OT, but for those with access to BBC iplayer, there was a moving documentary last night, Abused: Breaking the Silence, about yet another disgraceful Catholic cover-up.

  4. remigius says:

    Broga. I totally agree. The ideal person to hold that position should be a mixed-race, agnostic hermaphrodite with a limp.

  5. Daz says:


    Well, we’re all mixed race if you go back enough generations. I believe that if there were a god, its presence would be unprovable; so I’m at least technically an agnostic. I have a limp. (Broke me knee in a motorcycle accident.) I’ve also been told to go fuck meself on many occasions, which must mean I’m hermaphroditic.

    Can I have me first pay-cheque in advance please? I’m a bit strapped…

    BTW, Bob “I’m so persecuted” Hutton seems to think that Phillips’ statement was anti-Christian. Go figure.

  6. J Roberts says:

    I have made a complain, and I encourage as many as possible to do the same. Then they might wake up to the fact that they are also specifically tasked by the Equality Act of 2010 to protect non believers.

  7. JR says:

    On the other hand and Barriejohn, has provided the link. Philips was criticised for his remarks this weekend, regarding the intolerance and political gain of some high profile christians. I notice that there were thousands of red arrows criticizing Philips in the Daily Mail. However, concern regarding the appalling way some elderly are treated in this country, received far less attention. I sometimes wonder, whether the whole red arrow comment question interaction in the Daily Mail,is a fix.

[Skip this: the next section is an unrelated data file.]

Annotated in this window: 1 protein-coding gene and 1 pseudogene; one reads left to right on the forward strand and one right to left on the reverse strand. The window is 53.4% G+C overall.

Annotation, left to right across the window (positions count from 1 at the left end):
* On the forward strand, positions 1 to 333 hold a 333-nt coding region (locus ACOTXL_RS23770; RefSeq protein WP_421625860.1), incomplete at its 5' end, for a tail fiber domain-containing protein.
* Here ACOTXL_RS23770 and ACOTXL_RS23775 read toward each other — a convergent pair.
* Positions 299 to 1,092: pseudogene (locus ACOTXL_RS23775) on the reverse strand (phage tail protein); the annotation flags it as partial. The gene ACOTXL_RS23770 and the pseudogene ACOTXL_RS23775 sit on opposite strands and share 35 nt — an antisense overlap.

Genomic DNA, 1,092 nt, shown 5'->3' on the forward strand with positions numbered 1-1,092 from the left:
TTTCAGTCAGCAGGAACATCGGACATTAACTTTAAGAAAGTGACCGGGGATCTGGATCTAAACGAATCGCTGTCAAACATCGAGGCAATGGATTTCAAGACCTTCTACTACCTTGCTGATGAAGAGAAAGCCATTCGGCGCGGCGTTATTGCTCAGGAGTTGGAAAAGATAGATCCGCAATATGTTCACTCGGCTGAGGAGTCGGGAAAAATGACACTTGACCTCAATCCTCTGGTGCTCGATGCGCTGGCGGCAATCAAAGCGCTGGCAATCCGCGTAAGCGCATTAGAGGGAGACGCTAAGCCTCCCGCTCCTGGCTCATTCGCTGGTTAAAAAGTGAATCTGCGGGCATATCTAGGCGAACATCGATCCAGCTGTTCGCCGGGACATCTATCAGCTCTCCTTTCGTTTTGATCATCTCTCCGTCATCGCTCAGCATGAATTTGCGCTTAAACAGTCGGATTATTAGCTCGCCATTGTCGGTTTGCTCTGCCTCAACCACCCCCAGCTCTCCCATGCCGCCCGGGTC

8. asquith says:

    Phillips is a bellend, and I have no idea how he came to be respected and treated as though he were some kind of authority (a bit like Rowan Williams really).

    He should have a look at this:

    That is all I ask for.

    The fact is that secular states do not persecute religions, they simply don’t privilige them, which offends faithheads because they are used to receiving preferential treatment. It should be obvious that a state like the USSR, which went out of its way to try and destroy religion by means of state power, is not on the agenda of the so-called new atheists (aka the ones who won’t sit in a corner and shut up while the godly authorities talk bollocks and pray.

  9. The Woggler says:

    I don’t wish to drive religion under ground. I just want people to be educated to see for themselves what a complete pile of bullshit it all is.